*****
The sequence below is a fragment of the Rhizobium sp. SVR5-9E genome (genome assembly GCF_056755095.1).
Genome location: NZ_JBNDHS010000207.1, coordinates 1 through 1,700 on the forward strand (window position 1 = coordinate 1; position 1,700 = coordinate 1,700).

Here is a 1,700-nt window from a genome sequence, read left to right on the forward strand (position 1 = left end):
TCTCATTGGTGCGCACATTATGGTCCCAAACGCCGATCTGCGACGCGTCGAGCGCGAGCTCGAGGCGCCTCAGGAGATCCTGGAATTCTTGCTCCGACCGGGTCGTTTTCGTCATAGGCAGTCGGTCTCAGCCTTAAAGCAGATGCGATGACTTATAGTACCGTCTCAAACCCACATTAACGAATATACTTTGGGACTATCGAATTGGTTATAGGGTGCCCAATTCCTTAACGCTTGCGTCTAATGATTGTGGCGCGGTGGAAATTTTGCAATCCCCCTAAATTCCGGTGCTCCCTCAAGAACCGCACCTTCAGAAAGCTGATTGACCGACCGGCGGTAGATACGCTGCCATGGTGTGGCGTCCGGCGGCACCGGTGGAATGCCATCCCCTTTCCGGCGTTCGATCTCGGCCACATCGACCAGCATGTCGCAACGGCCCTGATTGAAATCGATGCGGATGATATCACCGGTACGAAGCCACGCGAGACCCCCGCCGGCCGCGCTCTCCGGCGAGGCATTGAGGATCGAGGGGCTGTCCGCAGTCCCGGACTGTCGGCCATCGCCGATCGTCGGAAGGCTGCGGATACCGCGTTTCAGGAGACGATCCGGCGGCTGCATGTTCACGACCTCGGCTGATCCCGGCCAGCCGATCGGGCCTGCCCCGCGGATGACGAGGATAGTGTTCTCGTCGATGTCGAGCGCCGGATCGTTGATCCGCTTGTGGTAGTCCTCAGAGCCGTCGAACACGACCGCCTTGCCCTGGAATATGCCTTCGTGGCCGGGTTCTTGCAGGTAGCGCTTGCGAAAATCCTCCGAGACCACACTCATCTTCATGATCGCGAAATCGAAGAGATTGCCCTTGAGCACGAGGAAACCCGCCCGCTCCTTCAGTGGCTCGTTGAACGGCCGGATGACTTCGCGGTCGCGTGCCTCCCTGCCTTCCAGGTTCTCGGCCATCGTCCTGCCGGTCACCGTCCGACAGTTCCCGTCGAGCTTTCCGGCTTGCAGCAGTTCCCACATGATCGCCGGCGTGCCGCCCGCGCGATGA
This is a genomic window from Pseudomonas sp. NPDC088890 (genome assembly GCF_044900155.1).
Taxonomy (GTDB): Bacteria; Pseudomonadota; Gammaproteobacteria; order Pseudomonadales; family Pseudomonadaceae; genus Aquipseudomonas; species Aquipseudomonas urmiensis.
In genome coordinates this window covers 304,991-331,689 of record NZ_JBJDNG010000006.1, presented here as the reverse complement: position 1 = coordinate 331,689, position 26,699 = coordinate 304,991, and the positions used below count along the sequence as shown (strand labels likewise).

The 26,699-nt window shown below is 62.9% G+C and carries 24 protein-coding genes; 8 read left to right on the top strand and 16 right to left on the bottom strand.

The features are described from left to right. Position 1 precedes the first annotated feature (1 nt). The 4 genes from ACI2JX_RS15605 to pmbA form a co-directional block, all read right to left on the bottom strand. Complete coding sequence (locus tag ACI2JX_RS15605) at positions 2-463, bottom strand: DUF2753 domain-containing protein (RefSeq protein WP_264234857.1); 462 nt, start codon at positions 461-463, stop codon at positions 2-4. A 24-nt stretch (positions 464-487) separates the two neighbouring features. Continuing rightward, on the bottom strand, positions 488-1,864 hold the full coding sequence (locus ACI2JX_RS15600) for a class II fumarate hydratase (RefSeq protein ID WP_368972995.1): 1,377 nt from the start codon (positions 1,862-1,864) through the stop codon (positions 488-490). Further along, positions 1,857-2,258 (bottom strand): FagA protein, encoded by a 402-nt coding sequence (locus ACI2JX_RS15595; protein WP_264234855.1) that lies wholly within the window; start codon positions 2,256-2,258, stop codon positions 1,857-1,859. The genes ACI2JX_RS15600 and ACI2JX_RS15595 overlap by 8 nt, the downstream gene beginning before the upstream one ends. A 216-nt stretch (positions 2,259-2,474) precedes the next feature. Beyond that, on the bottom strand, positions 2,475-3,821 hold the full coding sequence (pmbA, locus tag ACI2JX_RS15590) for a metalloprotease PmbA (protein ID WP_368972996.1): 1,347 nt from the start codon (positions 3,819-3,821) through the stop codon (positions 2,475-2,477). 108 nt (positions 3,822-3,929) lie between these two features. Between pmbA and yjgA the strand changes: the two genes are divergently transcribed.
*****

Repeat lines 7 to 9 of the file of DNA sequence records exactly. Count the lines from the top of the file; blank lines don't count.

In genome coordinates this window covers 304,991-331,689 of record NZ_JBJDNG010000006.1, presented here as the reverse complement: position 1 = coordinate 331,689, position 26,699 = coordinate 304,991, and the positions used below count along the sequence as shown (strand labels likewise).

The 26,699-nt window shown below is 62.9% G+C and carries 24 protein-coding genes; 8 read left to right on the top strand and 16 right to left on the bottom strand.

The features are described from left to right. Position 1 precedes the first annotated feature (1 nt). The 4 genes from ACI2JX_RS15605 to pmbA form a co-directional block, all read right to left on the bottom strand. Complete coding sequence (locus tag ACI2JX_RS15605) at positions 2-463, bottom strand: DUF2753 domain-containing protein (RefSeq protein WP_264234857.1); 462 nt, start codon at positions 461-463, stop codon at positions 2-4. A 24-nt stretch (positions 464-487) separates the two neighbouring features. Continuing rightward, on the bottom strand, positions 488-1,864 hold the full coding sequence (locus ACI2JX_RS15600) for a class II fumarate hydratase (RefSeq protein ID WP_368972995.1): 1,377 nt from the start codon (positions 1,862-1,864) through the stop codon (positions 488-490). Further along, positions 1,857-2,258 (bottom strand): FagA protein, encoded by a 402-nt coding sequence (locus ACI2JX_RS15595; protein WP_264234855.1) that lies wholly within the window; start codon positions 2,256-2,258, stop codon positions 1,857-1,859. The genes ACI2JX_RS15600 and ACI2JX_RS15595 overlap by 8 nt, the downstream gene beginning before the upstream one ends. A 216-nt stretch (positions 2,259-2,474) precedes the next feature. Beyond that, on the bottom strand, positions 2,475-3,821 hold the full coding sequence (pmbA, locus tag ACI2JX_RS15590) for a metalloprotease PmbA (protein ID WP_368972996.1): 1,347 nt from the start codon (positions 3,819-3,821) through the stop codon (positions 2,475-2,477). 108 nt (positions 3,822-3,929) lie between these two features. Between pmbA and yjgA the strand changes: the two genes are divergently transcribed.